Taiwan has long accused China – which claims the self-governing island as its territory – of espionage through cyberattacks on its government networks.
Microsoft said on Thursday that Flax Typhoon, “a nation-state actor based in China”, has primarily “targeted government agencies and education, critical manufacturing and information technology organizations in Taiwan” since mid-2021.
The observed activities suggest that “the threat actor intends to conduct espionage and maintain access to organizations across a wide range of industries for as long as possible,” the US tech giant said in a blog post.
“However, Microsoft has not seen Flax Typhoon act on the end objectives in this campaign.”
China has long vowed to take Taiwan — by force if necessary — and has stepped up military and political pressure on the island.
In addition to government agencies, Microsoft said Flax Typhoon has also targeted “critical manufacturing and information technology organizations in Taiwan.”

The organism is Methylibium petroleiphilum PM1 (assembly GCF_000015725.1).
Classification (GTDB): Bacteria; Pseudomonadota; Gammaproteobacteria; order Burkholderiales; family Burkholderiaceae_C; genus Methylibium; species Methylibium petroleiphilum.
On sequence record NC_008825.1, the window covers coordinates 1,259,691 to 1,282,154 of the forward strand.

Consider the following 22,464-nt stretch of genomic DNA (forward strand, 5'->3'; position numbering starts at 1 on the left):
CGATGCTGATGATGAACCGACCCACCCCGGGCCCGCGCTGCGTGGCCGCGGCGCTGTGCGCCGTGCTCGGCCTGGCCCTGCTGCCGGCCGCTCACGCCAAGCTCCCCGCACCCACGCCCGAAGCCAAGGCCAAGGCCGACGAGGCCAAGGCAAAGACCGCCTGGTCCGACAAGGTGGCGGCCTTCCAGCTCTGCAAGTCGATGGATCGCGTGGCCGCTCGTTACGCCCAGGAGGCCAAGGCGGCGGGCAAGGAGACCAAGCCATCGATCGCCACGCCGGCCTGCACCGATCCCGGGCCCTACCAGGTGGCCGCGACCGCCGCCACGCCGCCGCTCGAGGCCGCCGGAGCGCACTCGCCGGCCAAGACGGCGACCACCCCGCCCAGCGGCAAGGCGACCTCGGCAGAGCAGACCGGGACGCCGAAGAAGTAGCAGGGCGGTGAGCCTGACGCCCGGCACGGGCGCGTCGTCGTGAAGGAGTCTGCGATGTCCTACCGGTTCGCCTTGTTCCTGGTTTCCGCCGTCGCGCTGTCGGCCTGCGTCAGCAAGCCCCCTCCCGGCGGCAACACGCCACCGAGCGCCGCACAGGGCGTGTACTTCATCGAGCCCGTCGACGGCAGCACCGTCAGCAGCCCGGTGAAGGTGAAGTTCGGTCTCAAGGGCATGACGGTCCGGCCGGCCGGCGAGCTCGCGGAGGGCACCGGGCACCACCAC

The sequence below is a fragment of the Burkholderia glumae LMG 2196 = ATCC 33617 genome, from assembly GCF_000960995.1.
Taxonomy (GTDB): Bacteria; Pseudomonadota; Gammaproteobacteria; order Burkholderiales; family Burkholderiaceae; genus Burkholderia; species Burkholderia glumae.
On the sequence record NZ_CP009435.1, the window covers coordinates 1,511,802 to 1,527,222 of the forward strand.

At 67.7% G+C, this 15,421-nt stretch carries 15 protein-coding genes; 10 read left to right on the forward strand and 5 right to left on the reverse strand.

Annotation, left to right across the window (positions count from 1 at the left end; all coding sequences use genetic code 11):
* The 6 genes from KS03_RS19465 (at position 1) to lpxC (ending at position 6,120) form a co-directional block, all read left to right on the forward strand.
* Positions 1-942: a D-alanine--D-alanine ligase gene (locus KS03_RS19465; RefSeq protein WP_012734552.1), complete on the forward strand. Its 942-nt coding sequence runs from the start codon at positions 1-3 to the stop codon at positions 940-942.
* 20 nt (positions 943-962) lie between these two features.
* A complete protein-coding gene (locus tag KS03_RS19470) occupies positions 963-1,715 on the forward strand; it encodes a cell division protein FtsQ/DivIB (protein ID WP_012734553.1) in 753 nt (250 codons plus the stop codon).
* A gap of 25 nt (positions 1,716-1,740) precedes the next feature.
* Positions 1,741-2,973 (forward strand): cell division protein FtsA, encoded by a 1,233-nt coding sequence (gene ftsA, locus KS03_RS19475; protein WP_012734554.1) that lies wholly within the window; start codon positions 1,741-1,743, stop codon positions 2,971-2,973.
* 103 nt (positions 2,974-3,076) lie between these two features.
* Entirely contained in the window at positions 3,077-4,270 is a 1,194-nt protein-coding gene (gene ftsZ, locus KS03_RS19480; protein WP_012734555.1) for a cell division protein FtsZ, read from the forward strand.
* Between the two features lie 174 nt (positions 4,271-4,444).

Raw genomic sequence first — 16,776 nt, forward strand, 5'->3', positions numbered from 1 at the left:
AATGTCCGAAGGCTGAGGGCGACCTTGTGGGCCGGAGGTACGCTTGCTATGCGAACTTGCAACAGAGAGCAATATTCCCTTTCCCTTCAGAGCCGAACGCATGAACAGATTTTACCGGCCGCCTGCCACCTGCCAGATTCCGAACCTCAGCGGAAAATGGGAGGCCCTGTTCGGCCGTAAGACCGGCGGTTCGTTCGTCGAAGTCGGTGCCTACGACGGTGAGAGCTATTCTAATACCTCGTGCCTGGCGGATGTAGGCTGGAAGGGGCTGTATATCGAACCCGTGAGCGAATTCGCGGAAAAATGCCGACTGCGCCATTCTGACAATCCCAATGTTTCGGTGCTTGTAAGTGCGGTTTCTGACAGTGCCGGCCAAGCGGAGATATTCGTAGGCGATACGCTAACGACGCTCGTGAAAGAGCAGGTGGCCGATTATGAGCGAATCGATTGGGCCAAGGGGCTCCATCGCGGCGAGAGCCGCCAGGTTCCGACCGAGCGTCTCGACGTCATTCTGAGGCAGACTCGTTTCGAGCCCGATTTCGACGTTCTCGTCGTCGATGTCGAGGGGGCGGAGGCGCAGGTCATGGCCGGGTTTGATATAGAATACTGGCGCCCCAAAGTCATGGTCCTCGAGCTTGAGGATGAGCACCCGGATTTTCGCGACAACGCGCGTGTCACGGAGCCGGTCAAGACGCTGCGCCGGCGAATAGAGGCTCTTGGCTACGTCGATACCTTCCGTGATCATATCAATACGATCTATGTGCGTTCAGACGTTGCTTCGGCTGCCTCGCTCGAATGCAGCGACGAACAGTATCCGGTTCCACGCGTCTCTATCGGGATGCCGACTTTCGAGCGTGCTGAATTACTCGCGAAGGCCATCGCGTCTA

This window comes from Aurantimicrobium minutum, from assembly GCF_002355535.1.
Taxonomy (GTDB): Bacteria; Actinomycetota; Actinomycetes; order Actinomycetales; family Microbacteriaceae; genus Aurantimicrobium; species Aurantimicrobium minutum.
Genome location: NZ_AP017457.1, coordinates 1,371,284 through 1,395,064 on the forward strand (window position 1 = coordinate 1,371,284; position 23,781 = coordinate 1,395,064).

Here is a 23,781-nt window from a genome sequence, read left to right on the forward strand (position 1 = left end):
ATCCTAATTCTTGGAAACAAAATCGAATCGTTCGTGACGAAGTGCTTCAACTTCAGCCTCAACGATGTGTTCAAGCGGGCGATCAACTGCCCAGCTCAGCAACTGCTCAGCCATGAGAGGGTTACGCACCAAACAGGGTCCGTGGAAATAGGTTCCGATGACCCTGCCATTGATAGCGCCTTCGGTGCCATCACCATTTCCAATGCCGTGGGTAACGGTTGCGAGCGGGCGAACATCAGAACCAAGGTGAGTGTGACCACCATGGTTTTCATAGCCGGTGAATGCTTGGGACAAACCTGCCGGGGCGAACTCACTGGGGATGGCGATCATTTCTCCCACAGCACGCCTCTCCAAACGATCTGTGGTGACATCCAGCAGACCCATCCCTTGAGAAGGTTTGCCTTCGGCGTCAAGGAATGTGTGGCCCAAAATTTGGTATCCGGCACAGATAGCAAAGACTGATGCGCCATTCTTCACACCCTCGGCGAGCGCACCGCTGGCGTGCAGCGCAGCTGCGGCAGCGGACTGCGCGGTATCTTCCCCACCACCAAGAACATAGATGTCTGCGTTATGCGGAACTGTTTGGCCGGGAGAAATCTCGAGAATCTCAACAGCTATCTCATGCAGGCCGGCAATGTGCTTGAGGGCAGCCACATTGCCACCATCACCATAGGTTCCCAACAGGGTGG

Outside of Taiwan, the company said there were some “victims” from the Flax Typhoon in Southeast Asia, North America and Africa.
Last month, Microsoft said China-based intelligence-seeking hackers had hacked into the email accounts of a number of US government agencies.
That hacking group – which Microsoft called Storm-0558 – mainly focuses on “espionage, data theft and access to credentials”.
The company also warned this year that state-sponsored Chinese hackers had infiltrated critical US infrastructure networks, saying it was likely intended to hinder the United States during a conflict.
Microsoft specifically mentioned Guam, a U.S. Pacific region with a vital military base, as a target.
Authorities in Australia, Canada, New Zealand and Britain have also warned that Chinese hacking is likely to take place globally, affecting a wide range of infrastructure.
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